Read Amerika: The Man Who Disappeared by Franz Kafka Free Online


Ebook Amerika: The Man Who Disappeared by Franz Kafka read! Book Title: Amerika: The Man Who Disappeared
Language: English
Format files: PDF
The size of the: 26.74 MB
v The author of the book: Franz Kafka
Edition: New Directions
Date of issue: May 17th 2004
ISBN: 0811215695
ISBN 13: 9780811215695
City - Country: No data

Read full description of the books Amerika: The Man Who Disappeared:

Michael Hofmann's startlingly visceral and immediate translation revives Kafka's great comedy, and captures a new Kafka, free from Prague and loose in the new world, a Kafka shot through with light in this highly charged and enormously nuanced translation. Kafka began the first of his three novels in 1911, but like the others, Amerika remained unfinished, and perhaps, as Klaus Mann suggested, "necessarily endless." Karl Rossman, the youthful hero of the novel, "a poor boy of seventeen," has been banished by his parents to America, following a scandal. There, with unquenchable optimism, he throws himself into adventure after misadventure, and experiences multiply as he makes his way into the heart of the country, to The Great Nature Theater of Oklahoma. In creating this new translation, Hofmann, as he explains in his introduction, returned to the manuscript version of the book, restoring matters of substance and detail. Fragments which have never before been presented in English are now reinstated including the book's original "ending."

The San Francisco Chronicle said Hofmann’s “sleek translation does a wonderful job” and The New York Times concurred:  “Anything by Kafka is worth reading again, especially in the hands of such a gifted translator as Hofmann.”


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Ebook Amerika: The Man Who Disappeared read Online! Franz Kafka was one of the major fiction writers of the 20th century. He was born to a middle-class German-speaking Jewish family in Prague, Bohemia (presently the Czech Republic), Austria–Hungary. His unique body of writing—much of which is incomplete and which was mainly published posthumously—is considered to be among the most influential in Western literature.

His stories include The Metamorphosis (1912) and In the Penal Colony (1914), while his novels are The Trial (1925), The Castle (1926) and Amerika (1927).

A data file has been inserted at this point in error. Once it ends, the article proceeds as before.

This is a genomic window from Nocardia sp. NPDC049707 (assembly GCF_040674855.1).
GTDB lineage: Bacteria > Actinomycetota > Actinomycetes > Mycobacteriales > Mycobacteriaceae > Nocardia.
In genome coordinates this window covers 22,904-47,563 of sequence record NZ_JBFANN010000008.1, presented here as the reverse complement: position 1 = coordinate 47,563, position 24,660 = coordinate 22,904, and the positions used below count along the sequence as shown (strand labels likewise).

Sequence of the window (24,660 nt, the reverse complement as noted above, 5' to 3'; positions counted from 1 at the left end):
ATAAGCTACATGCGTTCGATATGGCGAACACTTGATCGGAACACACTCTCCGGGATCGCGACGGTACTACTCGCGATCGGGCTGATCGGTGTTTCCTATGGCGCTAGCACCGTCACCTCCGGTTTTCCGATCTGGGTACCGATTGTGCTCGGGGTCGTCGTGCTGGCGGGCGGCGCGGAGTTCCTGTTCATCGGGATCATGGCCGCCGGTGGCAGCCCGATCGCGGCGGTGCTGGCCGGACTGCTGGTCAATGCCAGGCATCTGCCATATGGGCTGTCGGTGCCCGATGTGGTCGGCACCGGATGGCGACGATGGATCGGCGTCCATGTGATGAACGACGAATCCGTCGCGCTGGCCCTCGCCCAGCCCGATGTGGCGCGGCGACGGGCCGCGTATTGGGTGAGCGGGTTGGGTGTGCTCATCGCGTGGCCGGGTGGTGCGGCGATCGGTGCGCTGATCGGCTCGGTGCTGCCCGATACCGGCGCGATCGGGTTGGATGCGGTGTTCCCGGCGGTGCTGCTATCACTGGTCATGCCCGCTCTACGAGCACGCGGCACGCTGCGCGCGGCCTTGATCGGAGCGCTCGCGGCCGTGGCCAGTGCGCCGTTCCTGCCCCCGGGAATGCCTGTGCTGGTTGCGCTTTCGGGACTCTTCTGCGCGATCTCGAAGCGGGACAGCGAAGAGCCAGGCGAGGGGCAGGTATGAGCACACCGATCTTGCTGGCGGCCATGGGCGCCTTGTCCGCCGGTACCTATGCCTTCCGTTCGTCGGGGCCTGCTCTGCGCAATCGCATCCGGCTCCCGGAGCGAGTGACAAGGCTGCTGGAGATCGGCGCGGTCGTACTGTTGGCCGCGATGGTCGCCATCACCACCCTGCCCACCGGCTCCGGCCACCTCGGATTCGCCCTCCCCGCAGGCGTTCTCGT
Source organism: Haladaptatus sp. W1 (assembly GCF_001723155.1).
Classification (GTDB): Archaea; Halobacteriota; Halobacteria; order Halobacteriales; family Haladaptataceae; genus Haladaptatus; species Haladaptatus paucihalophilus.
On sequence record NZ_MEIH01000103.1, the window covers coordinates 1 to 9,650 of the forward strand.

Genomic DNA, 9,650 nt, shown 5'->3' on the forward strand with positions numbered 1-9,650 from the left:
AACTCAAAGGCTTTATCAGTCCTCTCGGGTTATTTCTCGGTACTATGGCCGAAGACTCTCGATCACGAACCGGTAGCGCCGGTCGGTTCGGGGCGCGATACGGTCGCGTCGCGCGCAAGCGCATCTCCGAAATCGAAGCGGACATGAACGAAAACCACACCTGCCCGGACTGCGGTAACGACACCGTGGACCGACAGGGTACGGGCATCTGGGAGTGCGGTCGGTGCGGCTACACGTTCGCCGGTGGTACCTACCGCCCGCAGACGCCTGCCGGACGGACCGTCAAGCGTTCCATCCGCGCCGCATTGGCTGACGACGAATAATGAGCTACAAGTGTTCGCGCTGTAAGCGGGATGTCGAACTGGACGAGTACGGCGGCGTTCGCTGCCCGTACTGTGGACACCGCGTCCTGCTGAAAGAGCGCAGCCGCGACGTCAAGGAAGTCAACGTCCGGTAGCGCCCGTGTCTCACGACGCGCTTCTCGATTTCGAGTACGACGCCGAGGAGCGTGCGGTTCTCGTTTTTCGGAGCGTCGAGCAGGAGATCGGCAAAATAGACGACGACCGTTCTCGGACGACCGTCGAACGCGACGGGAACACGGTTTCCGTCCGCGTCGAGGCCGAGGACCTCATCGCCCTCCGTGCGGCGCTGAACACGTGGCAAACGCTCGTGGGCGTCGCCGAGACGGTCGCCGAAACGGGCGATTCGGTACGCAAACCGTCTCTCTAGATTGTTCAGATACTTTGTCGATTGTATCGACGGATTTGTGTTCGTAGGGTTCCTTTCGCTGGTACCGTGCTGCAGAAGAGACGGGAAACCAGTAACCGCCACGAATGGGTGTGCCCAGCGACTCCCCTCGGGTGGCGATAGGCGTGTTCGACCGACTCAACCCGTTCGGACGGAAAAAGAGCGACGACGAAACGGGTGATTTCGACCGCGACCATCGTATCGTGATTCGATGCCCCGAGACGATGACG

Kafka's first language was German, but he was also fluent in Czech. Later, Kafka acquired some knowledge of French language and culture; one of his favorite authors was Flaubert.

Kafka first studied chemistry at the Charles-Ferdinand University of Prague, but switched after two weeks to law. This offered a range of career possibilities, which pleased his father, and required a longer course of study that gave Kafka time to take classes in German studies and art history. At the university, he joined a student club, named Lese- und Redehalle der Deutschen Studenten, which organized literary events, readings and other activities. In the end of his first year of studies, he met Max Brod, who would become a close friend of his throughout his life, together with the journalist Felix Weltsch, who also studied law. Kafka obtained the degree of Doctor of Law on 18 June 1906 and performed an obligatory year of unpaid service as law clerk for the civil and criminal courts.

Kafka's writing attracted little attention until after his death. During his lifetime, he published only a few short stories and never finished any of his novels, unless "The Metamorphosis" is considered a (short) novel. Prior to his death, Kafka wrote to his friend and literary executor Max Brod: "Dearest Max, my last request: Everything I leave behind me ... in the way of diaries, manuscripts, letters (my own and others'), sketches, and so on, [is] to be burned unread." Brod overrode Kafka's wishes, believing that Kafka had given these directions to him specifically because Kafka knew he would not honor them—Brod had told him as much. Brod, in fact, would oversee the publication of most of Kafka's work in his possession, which soon began to attract attention and high critical regard.

Max Brod encountered significant difficulty in compiling Kafka's notebooks into any chronological order as Kafka was known to start writing in the middle of notebooks, from the last towards the first, etc.

All of Kafka's published works, except several letters he wrote in Czech to Milena Jesenská, were written in German.


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